Gov. Rick Scott Appoints three new members to FAMU’s BOT

Newly appointed FAMU BOT members
Matthew Carter, David Lawrence Jr and Maj. Gen. Gary McCoy
photo courtesy of Rattler Nation Blog

Gov. Rick Scott has recently appointed three new members to Florida A&M’s Board of Trustees. This is following the resignations of three of FAMU’s BOT members within the academic school year.

The three members that resigned were: Lucas Boyce, who was appointed in July 2014; Spurgeon McWilliams, who was assigned to the Board in 2011, followed by Rufus Montgomery who is known to be highly critical of Mangum’s performance since 2014.

The bitterly divided board has not been on one accord for some time and it showed in an Oct. 22 emergency meeting attempting to fire FAMU’s president Elmira Mangum, which failed twice; 7-5 and 6-6

The three new appointees are: Matthew Carter, David Lawrence and Maj. Gen. Gary McCoy.

Carter, 63, is a Tallahassee native, an attorney and professional business consultant on energy, economic development, and education with the Ramos and Sparks Group.

He was previously the senior staff director with the Florida Senate for the Communications, Energy, and Public Utilities Committee and the Committee on Military Affairs, Space, and Domestic Security.

Carter had served on the Board of Governors of the State University System since 2012. He received his bachelor’s and law degrees from Florida State University, a masters in theological seminary from Smith Chapel Bible University, and his doctorate of philosophy from Gulf Coast College and Seminary

Lawrence Jr., 73, of Coral Gables, is the chair of The Children’s Movement of Florida.

He has previously worked as a reporter, editor, and publisher at seven newspapers and retired as the publisher of The Miami Herald in 1999 to work in the area of early childhood development and readiness as the founding board chair of the Children’s Trust. During Lawrence’s 10 years at the Miami Herald, the paper was awarded five Pulitzer Prizes.

Lawrence has received several national honors, including the Ida B. Wells Award for exemplary leadership in providing employment opportunities for minorities, the National Association of Minority Media Executives award for lifetime achievement in diversity, and is a Life Member of the NAACP.

In 2010, Lawrence was inducted into the Florida Newspaper Hall of Fame. He received his bachelor’s degree from the University of Florida and completed the advanced management program at Harvard Business School. Additionally, Lawrence has received 13 honorary doctorates.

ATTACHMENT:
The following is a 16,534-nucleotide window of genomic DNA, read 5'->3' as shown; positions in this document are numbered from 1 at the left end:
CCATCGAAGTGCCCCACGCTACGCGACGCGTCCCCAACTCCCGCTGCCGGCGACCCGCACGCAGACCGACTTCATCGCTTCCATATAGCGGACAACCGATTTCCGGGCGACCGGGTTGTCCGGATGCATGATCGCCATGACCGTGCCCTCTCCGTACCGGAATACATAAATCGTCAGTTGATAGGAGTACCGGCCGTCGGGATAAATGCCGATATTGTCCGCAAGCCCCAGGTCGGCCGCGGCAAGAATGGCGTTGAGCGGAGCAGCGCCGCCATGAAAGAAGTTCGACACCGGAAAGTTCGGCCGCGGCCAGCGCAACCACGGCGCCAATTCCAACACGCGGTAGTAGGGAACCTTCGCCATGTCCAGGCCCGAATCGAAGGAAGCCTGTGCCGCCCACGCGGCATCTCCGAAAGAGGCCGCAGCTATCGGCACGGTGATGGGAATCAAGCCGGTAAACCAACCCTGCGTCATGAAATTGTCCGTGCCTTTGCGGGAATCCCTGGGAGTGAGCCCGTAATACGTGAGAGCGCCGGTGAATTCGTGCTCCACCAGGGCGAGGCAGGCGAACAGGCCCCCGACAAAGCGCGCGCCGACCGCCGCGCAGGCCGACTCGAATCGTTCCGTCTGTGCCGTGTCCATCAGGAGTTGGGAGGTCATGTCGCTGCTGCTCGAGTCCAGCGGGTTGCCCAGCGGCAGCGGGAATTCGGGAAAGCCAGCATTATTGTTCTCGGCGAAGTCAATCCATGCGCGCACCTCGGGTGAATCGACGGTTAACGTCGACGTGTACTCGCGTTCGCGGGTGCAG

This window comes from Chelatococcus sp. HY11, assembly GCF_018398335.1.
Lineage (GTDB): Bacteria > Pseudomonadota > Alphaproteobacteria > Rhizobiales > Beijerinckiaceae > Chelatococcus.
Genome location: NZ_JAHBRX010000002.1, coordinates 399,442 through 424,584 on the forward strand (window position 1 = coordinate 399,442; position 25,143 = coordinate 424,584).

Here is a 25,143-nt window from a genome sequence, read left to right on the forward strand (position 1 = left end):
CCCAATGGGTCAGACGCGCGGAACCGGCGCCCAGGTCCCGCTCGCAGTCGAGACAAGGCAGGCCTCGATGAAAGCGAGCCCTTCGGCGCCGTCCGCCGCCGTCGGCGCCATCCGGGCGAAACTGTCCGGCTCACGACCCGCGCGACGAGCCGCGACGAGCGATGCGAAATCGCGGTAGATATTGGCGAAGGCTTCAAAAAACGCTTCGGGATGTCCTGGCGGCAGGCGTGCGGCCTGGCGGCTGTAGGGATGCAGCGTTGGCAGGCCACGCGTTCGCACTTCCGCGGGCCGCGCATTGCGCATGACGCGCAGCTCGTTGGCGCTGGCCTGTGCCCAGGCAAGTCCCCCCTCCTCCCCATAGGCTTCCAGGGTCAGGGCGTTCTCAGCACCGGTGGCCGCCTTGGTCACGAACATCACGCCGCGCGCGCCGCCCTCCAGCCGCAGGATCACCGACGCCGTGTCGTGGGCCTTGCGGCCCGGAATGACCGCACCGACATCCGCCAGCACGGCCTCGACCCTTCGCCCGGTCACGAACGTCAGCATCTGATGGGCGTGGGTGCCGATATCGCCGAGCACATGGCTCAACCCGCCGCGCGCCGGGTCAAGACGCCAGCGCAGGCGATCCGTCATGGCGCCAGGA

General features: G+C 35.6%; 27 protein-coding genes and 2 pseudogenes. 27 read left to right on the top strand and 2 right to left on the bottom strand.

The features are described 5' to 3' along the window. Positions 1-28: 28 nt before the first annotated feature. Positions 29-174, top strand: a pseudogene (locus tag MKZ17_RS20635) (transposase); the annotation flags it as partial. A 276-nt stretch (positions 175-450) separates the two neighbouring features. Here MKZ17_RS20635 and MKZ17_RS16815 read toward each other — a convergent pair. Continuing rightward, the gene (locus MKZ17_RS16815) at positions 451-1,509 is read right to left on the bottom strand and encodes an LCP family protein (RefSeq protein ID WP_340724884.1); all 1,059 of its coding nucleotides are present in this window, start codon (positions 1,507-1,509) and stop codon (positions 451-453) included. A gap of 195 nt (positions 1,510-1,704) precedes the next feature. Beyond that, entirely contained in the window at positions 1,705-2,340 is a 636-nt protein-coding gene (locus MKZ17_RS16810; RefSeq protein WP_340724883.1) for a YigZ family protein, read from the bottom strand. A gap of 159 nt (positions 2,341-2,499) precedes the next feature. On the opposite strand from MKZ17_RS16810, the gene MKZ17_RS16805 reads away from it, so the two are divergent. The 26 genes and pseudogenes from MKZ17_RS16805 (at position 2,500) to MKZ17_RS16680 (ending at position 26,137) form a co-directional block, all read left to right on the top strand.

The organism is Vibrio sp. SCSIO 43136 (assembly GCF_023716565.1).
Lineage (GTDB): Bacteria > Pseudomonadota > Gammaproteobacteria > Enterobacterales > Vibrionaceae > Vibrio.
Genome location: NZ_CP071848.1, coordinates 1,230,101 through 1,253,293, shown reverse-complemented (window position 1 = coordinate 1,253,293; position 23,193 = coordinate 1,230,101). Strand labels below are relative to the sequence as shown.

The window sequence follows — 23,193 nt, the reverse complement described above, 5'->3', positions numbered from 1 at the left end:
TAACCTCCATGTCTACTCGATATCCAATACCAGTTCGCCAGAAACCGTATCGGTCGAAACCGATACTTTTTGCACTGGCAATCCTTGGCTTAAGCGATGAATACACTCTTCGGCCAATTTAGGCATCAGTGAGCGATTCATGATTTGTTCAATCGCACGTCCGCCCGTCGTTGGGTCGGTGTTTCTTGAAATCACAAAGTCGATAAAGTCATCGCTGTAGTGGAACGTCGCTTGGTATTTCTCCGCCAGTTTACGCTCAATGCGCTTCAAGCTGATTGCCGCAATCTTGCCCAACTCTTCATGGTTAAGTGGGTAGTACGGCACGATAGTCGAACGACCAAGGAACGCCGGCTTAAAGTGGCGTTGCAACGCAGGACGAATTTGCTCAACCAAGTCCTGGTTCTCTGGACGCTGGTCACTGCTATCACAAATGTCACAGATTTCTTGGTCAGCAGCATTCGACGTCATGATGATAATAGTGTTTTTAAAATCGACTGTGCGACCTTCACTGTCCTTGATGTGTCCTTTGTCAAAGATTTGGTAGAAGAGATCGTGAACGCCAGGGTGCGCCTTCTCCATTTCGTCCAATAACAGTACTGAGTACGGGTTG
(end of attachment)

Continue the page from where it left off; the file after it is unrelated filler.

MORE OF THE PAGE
Major General Gary McCoy (Ret.), 64, of Destin, is the former commander of the Air Force Global Logistics Support Center at Scott Air Force Base.

He served as a member of the United States Air Force from 1969 to 2011 where he received Distinguished Service Medal, Legion of Merit with oak leaf cluster, Bronze Star Medal, Defense Meritorious Service Medal, and Meritorious Service Medal with silver and bronze oak leaf cluster, Air Force Commendation Medal with oak leaf cluster, and several other awards and decorations.

McCoy received his bachelor’s degree from Culver Stockton College, masters from the University of Redlands, and completed executive programs at both the University of North Carolina and Harvard University. He succeeds Torey Alston for a term beginning December 18, 2015.

President Mangum offered a released statement welcoming the new members.

“On behalf of Florida Agricultural and Mechanical University (FAMU), I would like to welcome and congratulate each of our new Board of Trustees members. Dr. Matthew Carter II, David Lawrence Jr., and Major General (Ret.) Gary McCoy bring to FAMU unique skills, attributes, and experiences that will greatly benefit the University. I am confident that their shared passion for service to our community and appreciation for the importance of higher education will make a profound impact. I look forward to working with each of them as we advance the mission and vision of FAMU together.”

These appointed members are the first actions by Gov. Scott, more actions are set to come next month as recent members’ terms are set to expire.